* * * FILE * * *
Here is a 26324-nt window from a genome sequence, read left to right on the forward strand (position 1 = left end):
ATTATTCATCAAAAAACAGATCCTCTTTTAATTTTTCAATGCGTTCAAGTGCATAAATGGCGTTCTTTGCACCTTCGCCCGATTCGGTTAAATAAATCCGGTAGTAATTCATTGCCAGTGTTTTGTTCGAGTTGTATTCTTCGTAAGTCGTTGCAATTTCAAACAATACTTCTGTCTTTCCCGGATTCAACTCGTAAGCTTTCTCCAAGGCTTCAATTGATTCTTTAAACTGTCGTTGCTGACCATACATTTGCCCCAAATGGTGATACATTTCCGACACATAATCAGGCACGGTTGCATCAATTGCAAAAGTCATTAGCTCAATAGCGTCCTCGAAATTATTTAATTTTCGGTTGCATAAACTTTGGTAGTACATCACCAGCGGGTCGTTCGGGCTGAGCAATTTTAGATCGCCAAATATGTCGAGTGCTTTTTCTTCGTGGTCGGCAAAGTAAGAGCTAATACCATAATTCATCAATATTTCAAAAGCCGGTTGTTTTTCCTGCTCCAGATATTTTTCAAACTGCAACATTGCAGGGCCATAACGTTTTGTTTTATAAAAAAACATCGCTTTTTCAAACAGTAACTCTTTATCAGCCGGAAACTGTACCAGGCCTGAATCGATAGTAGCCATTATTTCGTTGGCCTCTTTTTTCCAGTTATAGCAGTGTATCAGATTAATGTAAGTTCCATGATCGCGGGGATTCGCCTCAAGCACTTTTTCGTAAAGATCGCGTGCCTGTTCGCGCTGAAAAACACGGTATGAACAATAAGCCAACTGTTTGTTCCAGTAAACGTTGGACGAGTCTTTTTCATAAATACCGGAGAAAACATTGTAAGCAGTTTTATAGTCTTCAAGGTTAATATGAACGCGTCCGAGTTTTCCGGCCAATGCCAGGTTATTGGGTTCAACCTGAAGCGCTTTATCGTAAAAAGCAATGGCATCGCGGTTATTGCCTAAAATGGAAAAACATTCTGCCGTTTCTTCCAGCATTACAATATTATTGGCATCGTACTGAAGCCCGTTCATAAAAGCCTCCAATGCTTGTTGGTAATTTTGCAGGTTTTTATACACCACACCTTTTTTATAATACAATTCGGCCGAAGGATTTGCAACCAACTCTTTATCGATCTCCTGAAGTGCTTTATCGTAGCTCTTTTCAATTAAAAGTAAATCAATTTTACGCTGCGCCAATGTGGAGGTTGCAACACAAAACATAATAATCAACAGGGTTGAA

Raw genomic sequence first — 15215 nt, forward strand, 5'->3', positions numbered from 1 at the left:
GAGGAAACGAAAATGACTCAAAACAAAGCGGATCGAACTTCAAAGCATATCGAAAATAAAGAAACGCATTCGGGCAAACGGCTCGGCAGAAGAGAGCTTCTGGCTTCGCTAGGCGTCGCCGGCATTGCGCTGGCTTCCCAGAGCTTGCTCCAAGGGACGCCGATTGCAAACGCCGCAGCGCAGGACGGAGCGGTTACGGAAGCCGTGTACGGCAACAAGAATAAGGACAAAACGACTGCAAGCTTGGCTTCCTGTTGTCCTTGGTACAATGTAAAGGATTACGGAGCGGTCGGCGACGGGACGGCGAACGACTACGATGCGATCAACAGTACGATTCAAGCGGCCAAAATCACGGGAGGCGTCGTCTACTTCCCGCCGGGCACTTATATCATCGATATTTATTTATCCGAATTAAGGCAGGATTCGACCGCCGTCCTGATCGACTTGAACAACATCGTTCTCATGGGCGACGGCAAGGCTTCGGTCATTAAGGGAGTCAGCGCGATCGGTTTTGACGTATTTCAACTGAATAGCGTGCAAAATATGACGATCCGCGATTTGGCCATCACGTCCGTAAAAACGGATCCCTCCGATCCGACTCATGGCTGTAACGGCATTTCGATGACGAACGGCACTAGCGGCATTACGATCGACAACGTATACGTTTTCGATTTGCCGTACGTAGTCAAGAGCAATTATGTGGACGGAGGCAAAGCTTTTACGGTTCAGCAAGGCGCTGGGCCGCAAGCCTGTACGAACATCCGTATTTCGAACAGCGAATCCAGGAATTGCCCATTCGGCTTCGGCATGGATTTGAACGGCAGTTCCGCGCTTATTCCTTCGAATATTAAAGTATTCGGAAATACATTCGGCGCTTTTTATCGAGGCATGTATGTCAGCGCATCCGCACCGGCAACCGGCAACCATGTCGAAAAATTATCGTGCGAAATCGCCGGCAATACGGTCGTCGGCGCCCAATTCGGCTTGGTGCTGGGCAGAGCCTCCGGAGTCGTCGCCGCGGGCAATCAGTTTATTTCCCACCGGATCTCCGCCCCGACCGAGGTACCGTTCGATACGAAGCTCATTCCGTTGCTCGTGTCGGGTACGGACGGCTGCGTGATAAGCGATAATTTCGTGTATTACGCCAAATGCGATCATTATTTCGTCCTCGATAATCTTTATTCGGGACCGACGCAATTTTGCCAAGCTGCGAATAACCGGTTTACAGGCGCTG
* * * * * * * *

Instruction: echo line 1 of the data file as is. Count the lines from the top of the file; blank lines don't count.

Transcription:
Here is a 26324-nt window from a genome sequence, read left to right on the forward strand (position 1 = left end):